Windows phone on bad hardware > android on bad hardware. It's called "optimization", android could use more of it.

wv@gt said,
I don't really understand the concept of these ultra low budget phones. I mean sure they offer the customer a cheap and maybe even free alternative for a smart phone, but at what cost. The overall experience the customer will get from this won't be as good. I had at one point a low budget HTC Android phone that lagged and crashed so much, that I was more frustrated with Android and almost didn't go back to it. I know Windows Phone is optimized for lower specs, but will the experience be really that good for this phone or even worth it for the customer. I just feel it could do more harm on their image than good

No man it's because people don't want to spend money on a phone I personally don't see it to be necessary it's a bloody phone! I just make calls and text. This phone is better than most of the pre-paid phones I can buy anyways PLUS it's Windows Phone, an OS that can run well on very cheap devices!

wv@gt said,
I don't really understand the concept of these ultra low budget phones. I mean sure they offer the customer a cheap and maybe even free alternative for a smart phone, but at what cost. The overall experience the customer will get from this won't be as good. I had at one point a low budget HTC Android phone that lagged and crashed so much, that I was more frustrated with Android and almost didn't go back to it. I know Windows Phone is optimized for lower specs, but will the experience be really that good for this phone or even worth it for the customer. I just feel it could do more harm on their image than good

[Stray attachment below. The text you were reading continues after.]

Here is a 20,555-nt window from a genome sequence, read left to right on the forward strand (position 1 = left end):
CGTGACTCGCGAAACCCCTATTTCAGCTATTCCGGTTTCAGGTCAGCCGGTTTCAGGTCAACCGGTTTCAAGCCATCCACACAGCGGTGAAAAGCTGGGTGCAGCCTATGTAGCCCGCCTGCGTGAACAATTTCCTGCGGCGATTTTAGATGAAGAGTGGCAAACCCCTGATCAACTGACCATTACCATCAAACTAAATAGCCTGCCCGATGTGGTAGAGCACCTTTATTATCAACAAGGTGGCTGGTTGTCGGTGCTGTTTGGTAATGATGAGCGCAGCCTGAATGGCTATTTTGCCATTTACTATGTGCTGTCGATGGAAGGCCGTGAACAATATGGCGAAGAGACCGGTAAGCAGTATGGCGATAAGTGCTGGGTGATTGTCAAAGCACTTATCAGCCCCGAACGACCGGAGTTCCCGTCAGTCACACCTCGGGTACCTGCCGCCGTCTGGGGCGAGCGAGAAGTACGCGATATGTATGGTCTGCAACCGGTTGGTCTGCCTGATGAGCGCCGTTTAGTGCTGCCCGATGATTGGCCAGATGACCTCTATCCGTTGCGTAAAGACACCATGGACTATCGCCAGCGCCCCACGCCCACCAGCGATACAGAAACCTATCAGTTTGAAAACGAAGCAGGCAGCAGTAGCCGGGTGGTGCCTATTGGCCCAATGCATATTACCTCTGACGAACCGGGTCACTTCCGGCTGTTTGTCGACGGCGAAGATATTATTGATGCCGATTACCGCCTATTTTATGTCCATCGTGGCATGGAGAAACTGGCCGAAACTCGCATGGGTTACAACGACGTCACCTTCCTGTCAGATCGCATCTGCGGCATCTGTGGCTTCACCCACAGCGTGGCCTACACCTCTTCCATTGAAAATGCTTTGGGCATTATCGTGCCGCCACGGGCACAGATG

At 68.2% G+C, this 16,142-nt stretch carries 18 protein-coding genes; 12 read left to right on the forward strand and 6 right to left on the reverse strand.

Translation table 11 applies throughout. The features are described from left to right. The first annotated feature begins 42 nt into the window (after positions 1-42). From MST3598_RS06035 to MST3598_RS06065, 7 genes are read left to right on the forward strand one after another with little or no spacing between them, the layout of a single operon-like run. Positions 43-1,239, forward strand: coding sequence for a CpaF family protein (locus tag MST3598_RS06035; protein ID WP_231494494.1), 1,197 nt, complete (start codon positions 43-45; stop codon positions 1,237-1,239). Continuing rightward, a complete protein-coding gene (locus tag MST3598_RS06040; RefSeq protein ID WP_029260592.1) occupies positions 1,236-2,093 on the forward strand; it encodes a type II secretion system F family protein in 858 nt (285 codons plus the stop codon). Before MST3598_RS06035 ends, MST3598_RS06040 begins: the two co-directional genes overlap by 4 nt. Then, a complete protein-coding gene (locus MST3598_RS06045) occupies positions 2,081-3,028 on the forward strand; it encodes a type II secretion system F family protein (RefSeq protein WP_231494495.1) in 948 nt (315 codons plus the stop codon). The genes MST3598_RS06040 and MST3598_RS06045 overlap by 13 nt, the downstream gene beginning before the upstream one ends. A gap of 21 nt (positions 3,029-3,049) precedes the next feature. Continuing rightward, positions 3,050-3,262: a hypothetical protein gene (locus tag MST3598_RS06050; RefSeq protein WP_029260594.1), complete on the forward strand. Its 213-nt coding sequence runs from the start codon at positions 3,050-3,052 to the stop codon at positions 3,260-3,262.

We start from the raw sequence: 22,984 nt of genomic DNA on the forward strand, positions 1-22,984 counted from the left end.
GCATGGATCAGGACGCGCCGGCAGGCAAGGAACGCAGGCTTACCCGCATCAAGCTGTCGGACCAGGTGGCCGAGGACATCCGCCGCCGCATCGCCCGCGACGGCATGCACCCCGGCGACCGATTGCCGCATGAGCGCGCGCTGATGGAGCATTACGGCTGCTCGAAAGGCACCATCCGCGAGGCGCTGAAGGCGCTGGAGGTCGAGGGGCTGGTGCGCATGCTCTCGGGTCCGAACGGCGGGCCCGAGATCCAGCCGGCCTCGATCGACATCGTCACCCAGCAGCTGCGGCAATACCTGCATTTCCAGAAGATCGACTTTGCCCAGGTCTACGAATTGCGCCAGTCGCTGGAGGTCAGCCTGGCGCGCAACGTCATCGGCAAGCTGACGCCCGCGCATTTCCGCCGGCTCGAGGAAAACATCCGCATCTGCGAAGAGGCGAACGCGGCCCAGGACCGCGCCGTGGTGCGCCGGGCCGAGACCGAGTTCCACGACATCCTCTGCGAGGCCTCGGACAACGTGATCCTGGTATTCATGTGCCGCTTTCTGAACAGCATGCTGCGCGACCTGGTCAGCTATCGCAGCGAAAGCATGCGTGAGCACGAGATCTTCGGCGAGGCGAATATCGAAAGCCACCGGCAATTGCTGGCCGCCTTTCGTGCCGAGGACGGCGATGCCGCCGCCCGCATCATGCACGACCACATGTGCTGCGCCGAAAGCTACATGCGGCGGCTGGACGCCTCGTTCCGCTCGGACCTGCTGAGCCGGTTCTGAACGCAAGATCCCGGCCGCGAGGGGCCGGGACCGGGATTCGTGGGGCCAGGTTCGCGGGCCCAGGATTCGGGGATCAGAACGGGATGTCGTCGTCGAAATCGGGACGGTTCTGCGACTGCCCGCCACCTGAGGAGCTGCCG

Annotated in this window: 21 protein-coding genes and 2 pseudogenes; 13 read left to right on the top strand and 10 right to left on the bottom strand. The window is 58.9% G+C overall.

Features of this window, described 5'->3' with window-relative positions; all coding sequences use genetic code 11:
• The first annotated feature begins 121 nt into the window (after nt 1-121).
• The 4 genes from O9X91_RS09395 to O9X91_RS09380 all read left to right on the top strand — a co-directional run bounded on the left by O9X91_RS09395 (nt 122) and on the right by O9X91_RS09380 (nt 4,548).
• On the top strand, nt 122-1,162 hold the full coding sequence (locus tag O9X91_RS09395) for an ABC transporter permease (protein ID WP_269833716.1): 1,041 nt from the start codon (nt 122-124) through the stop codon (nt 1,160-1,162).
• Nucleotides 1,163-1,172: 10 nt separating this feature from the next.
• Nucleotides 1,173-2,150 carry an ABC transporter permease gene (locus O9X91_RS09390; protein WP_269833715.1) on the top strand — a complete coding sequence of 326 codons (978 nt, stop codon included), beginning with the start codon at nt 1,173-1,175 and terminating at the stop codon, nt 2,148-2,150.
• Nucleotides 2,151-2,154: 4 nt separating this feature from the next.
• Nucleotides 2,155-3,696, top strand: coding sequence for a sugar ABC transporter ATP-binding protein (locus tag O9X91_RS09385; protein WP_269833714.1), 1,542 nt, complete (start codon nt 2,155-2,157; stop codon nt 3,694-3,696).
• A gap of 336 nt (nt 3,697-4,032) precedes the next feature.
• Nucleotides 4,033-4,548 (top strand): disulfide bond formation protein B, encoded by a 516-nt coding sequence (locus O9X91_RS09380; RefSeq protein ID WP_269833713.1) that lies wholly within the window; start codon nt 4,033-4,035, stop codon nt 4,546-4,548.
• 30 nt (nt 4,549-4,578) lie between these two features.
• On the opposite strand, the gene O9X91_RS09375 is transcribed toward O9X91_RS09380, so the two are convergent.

Work a job where you need a phone and your company does not provide one and in which your potential to break your phone is very high. I went through 4 phones in a month once. If those were more than entry level throw aways that would be very very expensive.

Rafyelzz said,

Don't compare an Android budget phone with a WP one, please. I've played with the Lumia 610 and the overall experience is satisfactory. Obviously 3D games work at lower FPS than others, and bit longer waiting apps to open and so on, but OVERALL good experience. Good for many people requirements/needs.

My wife picked up a 610 on a trip to Hong Kong. She adores it. She can change the tile colour to match her outfit and she even bought nail polish that perfectly matches the magenta phone colour. She hates Apple because it's boring and clashes with most of her dresses (she tends not to wear that much aluminium anyway) and she doesn't have the rocket science degree needed to make phone calls with Android.

Funny thing is there are a few billion more like her around the world.

Enron said,
This phone is obviously not intended for the audience of this site.

A lot of people here have a hard time understanding the concept "entry-level", "low-end" or "budget".

Namelesske said,
256MB of RAM, ... and 800MHz MSM7227A Qualcomm S1 processor.

KEPP AWAY FROM IT.


Remember in these markets, people used to buy the "Chiclet" phones for $50 with Symbian OS. You can't just go and replace these phones with $300 slabs.. It just won
't work. Many contractors that I see in the field still use those phones because of their ruggedness and reliability. They don't give a rats ass about which apps they can install. So replacing those units with these type of phones is already a huge leap forward, without them having to pay too much. So the next time their old Nokia phone falls for the umpteenth time and actually breaks, picking up one of these new slabs should be easy. Once they're groomed into this type of slab device, you have a bigger chance of upselling them your flagship Lumia line of products later.
So in my opinion this is great marketing in a booming real-estate market where contractors and other heavy "in the construction field" type of consumers are your biggest target.

ingramator said,

Normal people don't comment when they don't have a comment to make

Perhaps he lives in China where the article is censored. If he can't read the article he wouldn't be able to comment, would he? That would be perfectly rational.